I would definitely encourage you to have her see an endocrinologist - GI's don't know enough about the things she might be facing - steroid induced diabetes or adrenal insufficiency. Our GI had a plan to wean my daughter off steroids - she had been on and off steroids for 6 years and had been on them for 6-7 months that time. But once we saw the endocrinologist, that plan changed quickly - the endocrinologist wanted her to taper MUCH more slowly and wanted blood work several weeks after she was off steroids to check ACTH and cortisol and blood sugar.

I would push to see an endocrinologist while she is at home. We were were told the physiologic dose of steroids is about 4 mg Prednisone, if I'm remembering correctly, so our endocrinologist wanted us to wean much slower once we got close to that point. Given O has had symptoms of it before, it's important that she's careful. We had several scary ER trips due to adrenal insufficiency.

As for two biologics, your GI is correct that it's easiest to get them approved if they're for different things. But given the severity of her psoriasis, couldn't the dermatologist make a case for a higher dose of Stelara? I know it would not be the same as the IBD dose, but I bet she could get O 90 mg every 12 weeks. It's not the normal dose for IBD (90 mg every 8 weeks) but as a second biologic, maybe that would be enough.

Also, how can the doc possibly know where her disease is? If she's bleeding and having diarrhea 12x per day, it could easily still be her colon. I'm not saying that she doesn't have ileal disease - she probably does. But I don't think you can tell based solely on symptoms or FCP. Imaging would tell you - an MRE or a scope. I know she's not home for long right now, but what about around Thanksgiving?
 
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Maya142

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Staff member
Oh and wanted to add - M is more than happy to answer any G tube questions O might have!! It's a minor surgery - she'll probably be inpatient one night. But just as a warning - some doctors will not place a button type tube at first. They make you deal with a long one (which M HATED) for 4-6 weeks till the tract has healed. In M's case, hers was a GJ tube and she had such poor motility that it moved from her jejunum to her duodenum the first night after surgery - we were told that's very rare 😑. So they wanted to replace it sooner than they had planned, so she only had to live with the long uncomfortable tube for two weeks or so. After that, they switched it for a button and re-positioned it. But they had planned on her having the long tube for 6 weeks.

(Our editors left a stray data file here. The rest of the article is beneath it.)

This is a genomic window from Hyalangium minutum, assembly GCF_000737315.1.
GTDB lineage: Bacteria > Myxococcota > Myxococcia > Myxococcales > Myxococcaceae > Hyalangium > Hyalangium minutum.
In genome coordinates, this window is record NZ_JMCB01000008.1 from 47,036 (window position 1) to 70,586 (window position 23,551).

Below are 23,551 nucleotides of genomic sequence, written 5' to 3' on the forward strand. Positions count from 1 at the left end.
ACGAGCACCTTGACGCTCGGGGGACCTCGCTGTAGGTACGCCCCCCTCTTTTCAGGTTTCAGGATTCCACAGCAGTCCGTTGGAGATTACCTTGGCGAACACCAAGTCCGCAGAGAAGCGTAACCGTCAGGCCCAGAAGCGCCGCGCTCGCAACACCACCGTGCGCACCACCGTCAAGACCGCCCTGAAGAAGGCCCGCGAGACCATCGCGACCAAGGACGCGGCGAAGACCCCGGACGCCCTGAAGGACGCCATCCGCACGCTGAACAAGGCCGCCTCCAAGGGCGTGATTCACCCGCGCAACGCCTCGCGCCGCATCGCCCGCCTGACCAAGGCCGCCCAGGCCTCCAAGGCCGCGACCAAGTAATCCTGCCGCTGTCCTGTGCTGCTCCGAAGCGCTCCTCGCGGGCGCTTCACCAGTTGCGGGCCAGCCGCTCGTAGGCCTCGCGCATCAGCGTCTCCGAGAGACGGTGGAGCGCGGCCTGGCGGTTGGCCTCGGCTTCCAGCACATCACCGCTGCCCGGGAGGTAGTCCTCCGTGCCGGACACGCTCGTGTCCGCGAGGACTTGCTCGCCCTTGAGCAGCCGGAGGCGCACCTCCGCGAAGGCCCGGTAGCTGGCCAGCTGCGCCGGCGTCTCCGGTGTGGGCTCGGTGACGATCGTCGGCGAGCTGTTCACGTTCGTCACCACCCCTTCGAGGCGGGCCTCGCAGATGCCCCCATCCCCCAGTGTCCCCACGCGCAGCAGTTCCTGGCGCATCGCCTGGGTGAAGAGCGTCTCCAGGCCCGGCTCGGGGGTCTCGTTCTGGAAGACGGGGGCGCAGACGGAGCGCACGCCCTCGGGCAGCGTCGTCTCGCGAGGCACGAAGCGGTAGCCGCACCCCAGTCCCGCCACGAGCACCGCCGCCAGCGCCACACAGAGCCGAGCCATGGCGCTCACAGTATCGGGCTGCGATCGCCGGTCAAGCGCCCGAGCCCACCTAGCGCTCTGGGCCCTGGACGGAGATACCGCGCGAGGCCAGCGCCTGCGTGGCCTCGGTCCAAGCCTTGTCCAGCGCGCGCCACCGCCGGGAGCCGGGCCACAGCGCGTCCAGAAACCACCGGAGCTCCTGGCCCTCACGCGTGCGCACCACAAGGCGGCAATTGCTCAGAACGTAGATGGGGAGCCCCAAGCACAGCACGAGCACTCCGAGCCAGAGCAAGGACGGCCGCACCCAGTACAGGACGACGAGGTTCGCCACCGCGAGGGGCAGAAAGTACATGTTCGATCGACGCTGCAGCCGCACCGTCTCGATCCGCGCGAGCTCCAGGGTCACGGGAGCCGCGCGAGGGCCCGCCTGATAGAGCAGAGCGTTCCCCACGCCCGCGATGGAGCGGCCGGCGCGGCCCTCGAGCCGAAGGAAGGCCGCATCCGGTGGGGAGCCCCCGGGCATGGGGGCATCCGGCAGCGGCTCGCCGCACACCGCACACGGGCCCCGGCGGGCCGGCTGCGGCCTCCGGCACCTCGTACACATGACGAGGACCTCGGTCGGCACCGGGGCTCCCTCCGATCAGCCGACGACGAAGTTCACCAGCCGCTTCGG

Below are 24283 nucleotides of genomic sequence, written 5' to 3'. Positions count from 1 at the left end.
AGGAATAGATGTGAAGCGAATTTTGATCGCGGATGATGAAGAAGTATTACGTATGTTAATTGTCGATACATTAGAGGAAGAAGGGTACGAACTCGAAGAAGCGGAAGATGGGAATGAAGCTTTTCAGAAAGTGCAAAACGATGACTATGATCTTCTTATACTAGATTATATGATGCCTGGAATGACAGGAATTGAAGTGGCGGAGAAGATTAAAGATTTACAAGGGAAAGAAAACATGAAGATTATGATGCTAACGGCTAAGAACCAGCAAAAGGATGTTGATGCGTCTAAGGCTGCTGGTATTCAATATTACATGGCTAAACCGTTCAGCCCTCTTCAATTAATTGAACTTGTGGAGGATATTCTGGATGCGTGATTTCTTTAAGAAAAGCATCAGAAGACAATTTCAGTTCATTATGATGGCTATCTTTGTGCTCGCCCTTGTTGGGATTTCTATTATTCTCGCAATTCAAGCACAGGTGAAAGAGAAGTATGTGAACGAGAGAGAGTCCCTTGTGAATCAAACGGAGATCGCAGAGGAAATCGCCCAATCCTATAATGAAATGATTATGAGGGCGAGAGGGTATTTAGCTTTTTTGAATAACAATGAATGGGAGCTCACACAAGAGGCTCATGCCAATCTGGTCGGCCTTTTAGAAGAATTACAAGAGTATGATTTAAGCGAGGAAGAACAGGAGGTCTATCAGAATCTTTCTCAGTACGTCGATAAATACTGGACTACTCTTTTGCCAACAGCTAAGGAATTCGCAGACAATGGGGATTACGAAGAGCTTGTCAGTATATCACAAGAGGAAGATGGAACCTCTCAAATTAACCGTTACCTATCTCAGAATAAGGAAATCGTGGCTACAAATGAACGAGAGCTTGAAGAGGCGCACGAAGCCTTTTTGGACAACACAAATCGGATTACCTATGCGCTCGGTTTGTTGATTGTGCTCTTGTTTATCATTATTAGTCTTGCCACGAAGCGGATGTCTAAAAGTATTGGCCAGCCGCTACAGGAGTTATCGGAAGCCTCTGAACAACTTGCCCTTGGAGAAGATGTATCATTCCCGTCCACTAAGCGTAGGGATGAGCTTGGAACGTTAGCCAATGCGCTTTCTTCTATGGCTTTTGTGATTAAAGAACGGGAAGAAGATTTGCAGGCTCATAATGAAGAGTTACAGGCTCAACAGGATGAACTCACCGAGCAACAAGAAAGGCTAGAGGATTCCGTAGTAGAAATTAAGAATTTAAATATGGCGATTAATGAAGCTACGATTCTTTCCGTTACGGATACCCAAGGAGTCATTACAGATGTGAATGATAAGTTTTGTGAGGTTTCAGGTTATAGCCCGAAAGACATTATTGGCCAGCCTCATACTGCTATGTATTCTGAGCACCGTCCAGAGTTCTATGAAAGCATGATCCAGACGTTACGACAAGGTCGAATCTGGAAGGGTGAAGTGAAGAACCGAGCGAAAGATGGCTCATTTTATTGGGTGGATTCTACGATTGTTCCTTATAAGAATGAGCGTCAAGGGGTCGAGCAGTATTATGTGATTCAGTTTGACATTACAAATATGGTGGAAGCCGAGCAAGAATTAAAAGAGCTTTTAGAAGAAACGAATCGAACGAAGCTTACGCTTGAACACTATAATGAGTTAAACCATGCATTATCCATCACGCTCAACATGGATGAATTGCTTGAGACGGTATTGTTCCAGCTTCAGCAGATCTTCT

M went to school - her first semester of college - two weeks after the surgery. So she'd probably be ok having the surgery during a short break and going back to school soon after, but because of the long tube (which was thick and stuck straight out, so not easily hidden under clothes), she may want to do it during winter break so she has time to get it switched out for a button before she goes back to school. The button is easy to maintain - you change it once every 3 months. As long as it's a G tube and not a GJ, it can be done at home. M does hers at home sometimes - she learned how to do it on YouTube LOL ;).

Also, she was not allowed to swim until cleared by the surgeon - 6 weeks. I know O won't be happy to hear that.

Lastly, Feeding Tube Awareness has a great website with all sorts of info, including a parents' guide.

And on another note - the thing that helped M deal with all of this - the tubes, the surgeries, the missed semesters of school, hearing again and again she had severe disease and no one knew how to help, was a psychologist. The extra support might help O, if you can keep her home long enough to see one!!
 
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You guys are the best! We definitely feel the love and support. I will try to answer everything in one post but reserve the right to forget something and add a second post;)

Diabetes? Well, this guy seems to make it a habit of sorta diagnosing things. Such as years ago with adrenal insufficiency. He said he thought she was experiencing it and slowed the taper down and she straightened right out. However, no referral. Same with this time. He said, "she is probably experiencing diabetes due to the steroid so lets get her off them as soon as possible".

Xmdmom: She has had high glucose at other levels of prednisone. Mostly when she was inpatient and on TPN. They tested her frequently and adjusted her TPN accordingly. Then, when she went back to school off TPN, she was still getting high blood sugars when she was tested each week at the school health center (during her nurse visits for vitals...blood sugar was one of the things they tested). He said she tends to go up to the 170's to low 200's at the two hour or more after meal times (at the nurse visit). Then we taper steroids and she goes down to 150's. But after some time at that steroid dose she goes right back up. So at 10mg's she got a fasting blood sugar of 167 on Monday and 178 in the office Friday. I am not sure what the post meal time value is now as she skipped the last nurse vitals visit because of the Entyvio snafu. She needed to have infusion the day she normally would have had vitals. He did ask her to add a second nurse visit a week while on prednisone and entocort. He thinks we can go back down to one once we reduce her prednisone down to 5mg's. So not exactly monitoring blood sugar or doing anything proactive about it other than trying to get her off prednisone.

You are right. He is a great communicator. Listens and takes his time with our questions also. Includes her and I in all decisions, asking how we feel about his suggestions etc. He is also really good at tweaking his reccomendations to help O feel better about the plan etc.